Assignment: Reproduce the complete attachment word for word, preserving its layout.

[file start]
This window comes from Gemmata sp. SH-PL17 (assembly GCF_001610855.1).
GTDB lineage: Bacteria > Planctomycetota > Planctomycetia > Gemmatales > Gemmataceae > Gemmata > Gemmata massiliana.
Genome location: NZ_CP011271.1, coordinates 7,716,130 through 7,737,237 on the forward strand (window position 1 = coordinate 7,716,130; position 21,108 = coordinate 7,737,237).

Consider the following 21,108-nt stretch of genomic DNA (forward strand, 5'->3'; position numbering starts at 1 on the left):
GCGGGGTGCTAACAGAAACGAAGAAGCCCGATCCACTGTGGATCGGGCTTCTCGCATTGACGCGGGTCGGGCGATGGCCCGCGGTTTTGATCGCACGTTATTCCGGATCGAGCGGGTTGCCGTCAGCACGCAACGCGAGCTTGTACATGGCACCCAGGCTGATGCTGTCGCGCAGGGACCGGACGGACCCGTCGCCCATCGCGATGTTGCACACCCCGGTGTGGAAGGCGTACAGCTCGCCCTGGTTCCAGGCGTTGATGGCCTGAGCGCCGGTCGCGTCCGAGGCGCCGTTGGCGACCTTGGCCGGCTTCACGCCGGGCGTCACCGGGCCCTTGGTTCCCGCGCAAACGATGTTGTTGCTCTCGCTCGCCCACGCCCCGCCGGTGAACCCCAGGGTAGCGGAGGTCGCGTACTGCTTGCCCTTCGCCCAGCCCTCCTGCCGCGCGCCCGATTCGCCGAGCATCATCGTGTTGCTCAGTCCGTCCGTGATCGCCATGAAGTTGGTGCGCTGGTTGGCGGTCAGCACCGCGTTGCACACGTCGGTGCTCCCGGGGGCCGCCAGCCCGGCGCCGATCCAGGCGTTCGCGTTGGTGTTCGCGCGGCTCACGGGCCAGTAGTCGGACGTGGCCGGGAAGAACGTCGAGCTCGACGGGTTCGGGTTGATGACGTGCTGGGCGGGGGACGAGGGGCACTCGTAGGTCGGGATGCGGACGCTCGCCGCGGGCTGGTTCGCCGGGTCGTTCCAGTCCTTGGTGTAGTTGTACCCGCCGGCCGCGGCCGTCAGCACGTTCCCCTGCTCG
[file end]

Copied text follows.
This window comes from Gemmata sp. SH-PL17 (assembly GCF_001610855.1).
GTDB lineage: Bacteria > Planctomycetota > Planctomycetia > Gemmatales > Gemmataceae > Gemmata > Gemmata massiliana.
Genome location: NZ_CP011271.1, coordinates 7,716,130 through 7,737,237 on the forward strand (window position 1 = coordinate 7,716,130; position 21,108 = coordinate 7,737,237).

Consider the following 21,108-nt stretch of genomic DNA (forward strand, 5'->3'; position numbering starts at 1 on the left):
GCGGGGTGCTAACAGAAACGAAGAAGCCCGATCCACTGTGGATCGGGCTTCTCGCATTGACGCGGGTCGGGCGATGGCCCGCGGTTTTGATCGCACGTTATTCCGGATCGAGCGGGTTGCCGTCAGCACGCAACGCGAGCTTGTACATGGCACCCAGGCTGATGCTGTCGCGCAGGGACCGGACGGACCCGTCGCCCATCGCGATGTTGCACACCCCGGTGTGGAAGGCGTACAGCTCGCCCTGGTTCCAGGCGTTGATGGCCTGAGCGCCGGTCGCGTCCGAGGCGCCGTTGGCGACCTTGGCCGGCTTCACGCCGGGCGTCACCGGGCCCTTGGTTCCCGCGCAAACGATGTTGTTGCTCTCGCTCGCCCACGCCCCGCCGGTGAACCCCAGGGTAGCGGAGGTCGCGTACTGCTTGCCCTTCGCCCAGCCCTCCTGCCGCGCGCCCGATTCGCCGAGCATCATCGTGTTGCTCAGTCCGTCCGTGATCGCCATGAAGTTGGTGCGCTGGTTGGCGGTCAGCACCGCGTTGCACACGTCGGTGCTCCCGGGGGCCGCCAGCCCGGCGCCGATCCAGGCGTTCGCGTTGGTGTTCGCGCGGCTCACGGGCCAGTAGTCGGACGTGGCCGGGAAGAACGTCGAGCTCGACGGGTTCGGGTTGATGACGTGCTGGGCGGGGGACGAGGGGCACTCGTAGGTCGGGATGCGGACGCTCGCCGCGGGCTGGTTCGCCGGGTCGTTCCAGTCCTTGGTGTAGTTGTACCCGCCGGCCGCGGCCGTCAGCACGTTCCCCTGCTCG